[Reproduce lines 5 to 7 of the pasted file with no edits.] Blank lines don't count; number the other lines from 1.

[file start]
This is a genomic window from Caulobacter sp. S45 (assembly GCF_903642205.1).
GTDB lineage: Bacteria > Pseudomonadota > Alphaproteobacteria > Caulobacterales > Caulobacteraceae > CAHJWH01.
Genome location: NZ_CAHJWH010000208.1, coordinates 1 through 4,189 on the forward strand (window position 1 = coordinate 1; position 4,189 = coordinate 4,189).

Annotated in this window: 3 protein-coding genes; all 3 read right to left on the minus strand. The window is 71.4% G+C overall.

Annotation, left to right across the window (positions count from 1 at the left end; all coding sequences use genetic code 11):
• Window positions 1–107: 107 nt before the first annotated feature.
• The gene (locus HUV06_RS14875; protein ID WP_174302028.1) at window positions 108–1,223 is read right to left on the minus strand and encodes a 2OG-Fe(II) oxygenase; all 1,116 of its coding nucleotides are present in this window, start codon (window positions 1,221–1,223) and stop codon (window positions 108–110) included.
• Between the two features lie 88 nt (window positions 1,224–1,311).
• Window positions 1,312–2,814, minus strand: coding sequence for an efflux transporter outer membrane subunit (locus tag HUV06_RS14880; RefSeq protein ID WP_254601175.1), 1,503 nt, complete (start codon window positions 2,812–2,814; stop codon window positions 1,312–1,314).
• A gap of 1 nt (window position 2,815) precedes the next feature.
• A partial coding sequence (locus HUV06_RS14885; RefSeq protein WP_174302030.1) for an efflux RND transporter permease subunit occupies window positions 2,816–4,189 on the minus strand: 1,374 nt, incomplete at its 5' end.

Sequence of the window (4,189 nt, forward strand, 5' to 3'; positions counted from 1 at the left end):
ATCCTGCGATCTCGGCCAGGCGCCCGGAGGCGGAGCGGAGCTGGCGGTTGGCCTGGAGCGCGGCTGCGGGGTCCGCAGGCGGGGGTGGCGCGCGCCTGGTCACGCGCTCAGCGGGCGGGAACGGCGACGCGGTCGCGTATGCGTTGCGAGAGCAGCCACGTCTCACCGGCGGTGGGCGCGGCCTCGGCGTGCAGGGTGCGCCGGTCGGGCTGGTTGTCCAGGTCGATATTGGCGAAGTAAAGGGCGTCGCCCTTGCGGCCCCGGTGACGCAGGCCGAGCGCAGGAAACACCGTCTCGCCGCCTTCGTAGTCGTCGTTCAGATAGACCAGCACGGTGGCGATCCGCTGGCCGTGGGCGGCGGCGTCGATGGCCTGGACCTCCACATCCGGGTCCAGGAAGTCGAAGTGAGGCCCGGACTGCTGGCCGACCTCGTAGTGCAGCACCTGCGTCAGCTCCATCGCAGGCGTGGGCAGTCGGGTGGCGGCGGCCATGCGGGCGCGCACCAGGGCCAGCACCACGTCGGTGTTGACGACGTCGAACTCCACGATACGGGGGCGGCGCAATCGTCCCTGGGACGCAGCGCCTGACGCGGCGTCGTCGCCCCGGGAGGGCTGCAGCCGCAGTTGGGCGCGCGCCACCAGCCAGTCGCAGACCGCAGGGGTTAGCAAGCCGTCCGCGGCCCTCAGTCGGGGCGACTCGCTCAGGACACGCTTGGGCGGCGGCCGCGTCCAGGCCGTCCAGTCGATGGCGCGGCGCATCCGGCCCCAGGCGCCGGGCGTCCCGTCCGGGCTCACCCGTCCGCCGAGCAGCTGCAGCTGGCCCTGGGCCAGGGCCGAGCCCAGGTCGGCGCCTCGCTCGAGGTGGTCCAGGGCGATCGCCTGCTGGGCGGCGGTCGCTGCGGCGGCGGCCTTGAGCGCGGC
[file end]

Annotation, left to right across the window (positions count from 1 at the left end; all coding sequences use genetic code 11):
• Window positions 1–107: 107 nt before the first annotated feature.
• The gene (locus HUV06_RS14875; protein ID WP_174302028.1) at window positions 108–1,223 is read right to left on the minus strand and encodes a 2OG-Fe(II) oxygenase; all 1,116 of its coding nucleotides are present in this window, start codon (window positions 1,221–1,223) and stop codon (window positions 108–110) included.